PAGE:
Our work is only possible through the generosity of private philanthropy. Find out how you can support our mission and can contribute to our work.
Join the HJS mailing list and keep up to date.
TIME: 19th January 2017, 12:00 – 13:00
VENUE: Committee Room 2, House of Commons, Palace of Westminster,
London, SW1A 1AA
Director, Centre for American Sea Power, Hudson Institution
America has been the dominant force patrolling the world’s seas for years. Now, though, the navy seems underfunded and understocked: it is one short of its usual 11 aircraft carriers, and future plans seem to invariably involve a smaller fleet. Meanwhile, Russia and China are increasing their sea power exponentially. The U.S. admiral responsible for submarines was so impressed by the latest Russian guided-missile sub that he keeps a model of it on his desk – but no such machine is forthcoming in America. China is also building a network of bases from Myanmar to Sri Lanka to Pakistan to Djibouti that will enable the supply, repair, and maintenance of the Chinese combat fleet from the South China Sea to Africa’s east coast – including the approaches to the Red Sea and Persian Gulf.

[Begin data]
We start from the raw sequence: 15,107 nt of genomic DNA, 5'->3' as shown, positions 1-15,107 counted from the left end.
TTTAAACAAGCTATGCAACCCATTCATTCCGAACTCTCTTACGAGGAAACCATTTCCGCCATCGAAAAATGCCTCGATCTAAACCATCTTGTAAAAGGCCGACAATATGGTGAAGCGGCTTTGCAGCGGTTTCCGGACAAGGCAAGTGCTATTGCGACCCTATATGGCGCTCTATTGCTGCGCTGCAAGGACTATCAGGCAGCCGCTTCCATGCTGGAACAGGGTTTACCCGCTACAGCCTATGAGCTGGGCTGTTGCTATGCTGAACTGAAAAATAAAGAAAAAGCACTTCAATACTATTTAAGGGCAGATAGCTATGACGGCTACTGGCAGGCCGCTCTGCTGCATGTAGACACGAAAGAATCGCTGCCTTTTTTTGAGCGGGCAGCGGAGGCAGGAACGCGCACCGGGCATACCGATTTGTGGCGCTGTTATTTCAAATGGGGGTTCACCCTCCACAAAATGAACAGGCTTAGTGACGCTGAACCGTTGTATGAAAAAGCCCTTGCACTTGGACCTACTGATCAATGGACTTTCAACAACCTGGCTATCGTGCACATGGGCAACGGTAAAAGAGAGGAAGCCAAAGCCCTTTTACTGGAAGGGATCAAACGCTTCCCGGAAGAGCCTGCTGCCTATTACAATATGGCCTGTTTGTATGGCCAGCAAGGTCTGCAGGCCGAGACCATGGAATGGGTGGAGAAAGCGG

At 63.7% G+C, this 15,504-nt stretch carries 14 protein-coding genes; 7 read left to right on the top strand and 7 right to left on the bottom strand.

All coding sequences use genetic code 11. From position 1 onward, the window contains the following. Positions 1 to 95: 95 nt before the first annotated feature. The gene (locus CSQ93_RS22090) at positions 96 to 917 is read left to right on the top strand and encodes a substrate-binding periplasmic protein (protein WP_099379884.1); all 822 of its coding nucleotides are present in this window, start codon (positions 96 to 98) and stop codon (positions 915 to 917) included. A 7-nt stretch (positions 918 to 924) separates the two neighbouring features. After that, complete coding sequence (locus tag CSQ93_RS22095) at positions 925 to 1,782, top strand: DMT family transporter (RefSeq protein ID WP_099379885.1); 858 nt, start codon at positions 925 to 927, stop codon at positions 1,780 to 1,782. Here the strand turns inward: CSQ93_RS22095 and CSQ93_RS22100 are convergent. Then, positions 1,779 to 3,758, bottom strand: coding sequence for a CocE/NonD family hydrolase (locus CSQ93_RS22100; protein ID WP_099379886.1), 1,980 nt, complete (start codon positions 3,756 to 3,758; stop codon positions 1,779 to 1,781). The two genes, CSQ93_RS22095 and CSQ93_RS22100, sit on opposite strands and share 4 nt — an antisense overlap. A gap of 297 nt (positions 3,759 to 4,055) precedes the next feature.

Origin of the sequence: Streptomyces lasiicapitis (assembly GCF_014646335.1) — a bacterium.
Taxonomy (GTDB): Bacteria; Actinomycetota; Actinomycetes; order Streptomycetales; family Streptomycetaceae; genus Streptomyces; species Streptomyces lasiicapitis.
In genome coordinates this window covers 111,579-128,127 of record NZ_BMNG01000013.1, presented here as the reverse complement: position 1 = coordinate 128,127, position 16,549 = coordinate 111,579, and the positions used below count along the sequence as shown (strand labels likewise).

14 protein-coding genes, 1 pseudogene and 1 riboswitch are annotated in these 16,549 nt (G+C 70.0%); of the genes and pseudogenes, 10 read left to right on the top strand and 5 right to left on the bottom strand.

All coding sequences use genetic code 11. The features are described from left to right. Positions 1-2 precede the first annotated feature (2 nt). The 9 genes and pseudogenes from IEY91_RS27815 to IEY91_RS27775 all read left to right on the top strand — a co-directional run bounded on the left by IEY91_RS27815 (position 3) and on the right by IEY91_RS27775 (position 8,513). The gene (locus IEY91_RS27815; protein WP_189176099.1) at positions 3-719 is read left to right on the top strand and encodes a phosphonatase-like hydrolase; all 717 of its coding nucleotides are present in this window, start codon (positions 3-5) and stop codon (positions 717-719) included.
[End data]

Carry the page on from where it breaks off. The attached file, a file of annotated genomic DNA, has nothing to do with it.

By kind invitation of Lord West of Spithead, The Henry Jackson Society is pleased to invite you to an event with Seth Cropsey, Director of the Hudson Institute’s Centre for American Sea Power. Mr Cropsey will contend that U.S. naval shipbuilding budgets would have to be substantially higher even to reach the decreasing goals for fleet size. There is no democratic state to take the U.S.’s place if it gives up its global dominance: if America cannot maintain its sea power, it leaves the oceans open for Russian or Chinese naval supremacy. The wider repercussions could be catastrophic.
Seth Cropsey is a Senior Fellow at The Hudson Institute and director of The Hudson’s Centre for American Sea power. Cropsey specializes in national and maritime strategy and U.S. policy in Asia and the Middle East. He served as deputy Undersecretary of the Navy where he was responsible for maritime strategy, defence reorganization, naval education, and special operations. Mr. Cropsey later served as principle deputy assistant Secretary of Defence for Special Operations. He served as a naval officer from 1985 to 2004. He has lectured at Oxford, Boston College, St. Johns College, Pepperdine, defence universities of Central Europe’s former Soviet Bloc states, the University of Cluj (Romania), and other academic institutions.